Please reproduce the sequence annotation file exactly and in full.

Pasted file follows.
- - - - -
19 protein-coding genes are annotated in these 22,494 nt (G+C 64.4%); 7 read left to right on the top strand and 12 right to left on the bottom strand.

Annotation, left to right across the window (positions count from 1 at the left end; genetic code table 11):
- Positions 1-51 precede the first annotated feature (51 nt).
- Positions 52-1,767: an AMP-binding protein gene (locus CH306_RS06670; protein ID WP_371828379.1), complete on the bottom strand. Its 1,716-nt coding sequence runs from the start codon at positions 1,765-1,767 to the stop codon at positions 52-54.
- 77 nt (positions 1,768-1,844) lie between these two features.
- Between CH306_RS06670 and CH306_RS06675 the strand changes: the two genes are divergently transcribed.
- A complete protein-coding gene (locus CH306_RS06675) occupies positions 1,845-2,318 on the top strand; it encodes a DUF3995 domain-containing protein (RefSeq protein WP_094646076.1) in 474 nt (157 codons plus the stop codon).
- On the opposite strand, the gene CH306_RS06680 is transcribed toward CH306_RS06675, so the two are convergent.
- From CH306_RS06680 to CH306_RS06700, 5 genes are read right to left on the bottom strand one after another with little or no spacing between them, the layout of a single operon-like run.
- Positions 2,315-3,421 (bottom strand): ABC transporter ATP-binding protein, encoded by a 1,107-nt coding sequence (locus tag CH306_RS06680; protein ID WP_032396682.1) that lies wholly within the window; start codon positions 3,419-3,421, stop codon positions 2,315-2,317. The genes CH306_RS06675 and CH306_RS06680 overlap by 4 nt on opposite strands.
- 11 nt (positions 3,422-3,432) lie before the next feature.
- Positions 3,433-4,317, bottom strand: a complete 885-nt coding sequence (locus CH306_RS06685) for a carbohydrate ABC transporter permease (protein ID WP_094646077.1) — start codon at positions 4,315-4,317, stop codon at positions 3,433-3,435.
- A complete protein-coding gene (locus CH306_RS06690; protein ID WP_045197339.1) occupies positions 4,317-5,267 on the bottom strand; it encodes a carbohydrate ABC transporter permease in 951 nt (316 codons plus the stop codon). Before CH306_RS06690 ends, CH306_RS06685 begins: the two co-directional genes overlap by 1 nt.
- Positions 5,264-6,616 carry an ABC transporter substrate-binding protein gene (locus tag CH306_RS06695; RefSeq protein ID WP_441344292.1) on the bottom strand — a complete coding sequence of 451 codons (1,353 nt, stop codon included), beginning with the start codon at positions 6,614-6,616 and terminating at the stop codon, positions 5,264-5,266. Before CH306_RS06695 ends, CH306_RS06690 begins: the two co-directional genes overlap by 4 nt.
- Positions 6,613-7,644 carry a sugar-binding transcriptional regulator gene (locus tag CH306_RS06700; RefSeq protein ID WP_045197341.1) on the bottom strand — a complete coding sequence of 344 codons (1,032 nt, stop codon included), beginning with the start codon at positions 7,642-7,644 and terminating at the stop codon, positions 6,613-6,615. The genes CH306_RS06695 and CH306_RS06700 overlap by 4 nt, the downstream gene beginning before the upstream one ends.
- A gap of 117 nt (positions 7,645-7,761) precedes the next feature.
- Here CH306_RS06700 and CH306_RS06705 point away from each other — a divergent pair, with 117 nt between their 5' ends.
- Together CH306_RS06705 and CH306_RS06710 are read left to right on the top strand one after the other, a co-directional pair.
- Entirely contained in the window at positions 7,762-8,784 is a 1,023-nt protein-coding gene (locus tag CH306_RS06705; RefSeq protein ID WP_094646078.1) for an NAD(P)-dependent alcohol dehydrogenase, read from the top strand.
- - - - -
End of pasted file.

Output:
19 protein-coding genes are annotated in these 22,494 nt (G+C 64.4%); 7 read left to right on the top strand and 12 right to left on the bottom strand.

Annotation, left to right across the window (positions count from 1 at the left end; genetic code table 11):
- Positions 1-51 precede the first annotated feature (51 nt).
- Positions 52-1,767: an AMP-binding protein gene (locus CH306_RS06670; protein ID WP_371828379.1), complete on the bottom strand. Its 1,716-nt coding sequence runs from the start codon at positions 1,765-1,767 to the stop codon at positions 52-54.
- 77 nt (positions 1,768-1,844) lie between these two features.
- Between CH306_RS06670 and CH306_RS06675 the strand changes: the two genes are divergently transcribed.
- A complete protein-coding gene (locus CH306_RS06675) occupies positions 1,845-2,318 on the top strand; it encodes a DUF3995 domain-containing protein (RefSeq protein WP_094646076.1) in 474 nt (157 codons plus the stop codon).
- On the opposite strand, the gene CH306_RS06680 is transcribed toward CH306_RS06675, so the two are convergent.
- From CH306_RS06680 to CH306_RS06700, 5 genes are read right to left on the bottom strand one after another with little or no spacing between them, the layout of a single operon-like run.
- Positions 2,315-3,421 (bottom strand): ABC transporter ATP-binding protein, encoded by a 1,107-nt coding sequence (locus tag CH306_RS06680; protein ID WP_032396682.1) that lies wholly within the window; start codon positions 3,419-3,421, stop codon positions 2,315-2,317. The genes CH306_RS06675 and CH306_RS06680 overlap by 4 nt on opposite strands.
- 11 nt (positions 3,422-3,432) lie before the next feature.
- Positions 3,433-4,317, bottom strand: a complete 885-nt coding sequence (locus CH306_RS06685) for a carbohydrate ABC transporter permease (protein ID WP_094646077.1) — start codon at positions 4,315-4,317, stop codon at positions 3,433-3,435.
- A complete protein-coding gene (locus CH306_RS06690; protein ID WP_045197339.1) occupies positions 4,317-5,267 on the bottom strand; it encodes a carbohydrate ABC transporter permease in 951 nt (316 codons plus the stop codon). Before CH306_RS06690 ends, CH306_RS06685 begins: the two co-directional genes overlap by 1 nt.
- Positions 5,264-6,616 carry an ABC transporter substrate-binding protein gene (locus tag CH306_RS06695; RefSeq protein ID WP_441344292.1) on the bottom strand — a complete coding sequence of 451 codons (1,353 nt, stop codon included), beginning with the start codon at positions 6,614-6,616 and terminating at the stop codon, positions 5,264-5,266. Before CH306_RS06695 ends, CH306_RS06690 begins: the two co-directional genes overlap by 4 nt.
- Positions 6,613-7,644 carry a sugar-binding transcriptional regulator gene (locus tag CH306_RS06700; RefSeq protein ID WP_045197341.1) on the bottom strand — a complete coding sequence of 344 codons (1,032 nt, stop codon included), beginning with the start codon at positions 7,642-7,644 and terminating at the stop codon, positions 6,613-6,615. The genes CH306_RS06695 and CH306_RS06700 overlap by 4 nt, the downstream gene beginning before the upstream one ends.
- A gap of 117 nt (positions 7,645-7,761) precedes the next feature.
- Here CH306_RS06700 and CH306_RS06705 point away from each other — a divergent pair, with 117 nt between their 5' ends.
- Together CH306_RS06705 and CH306_RS06710 are read left to right on the top strand one after the other, a co-directional pair.
- Entirely contained in the window at positions 7,762-8,784 is a 1,023-nt protein-coding gene (locus tag CH306_RS06705; RefSeq protein ID WP_094646078.1) for an NAD(P)-dependent alcohol dehydrogenase, read from the top strand.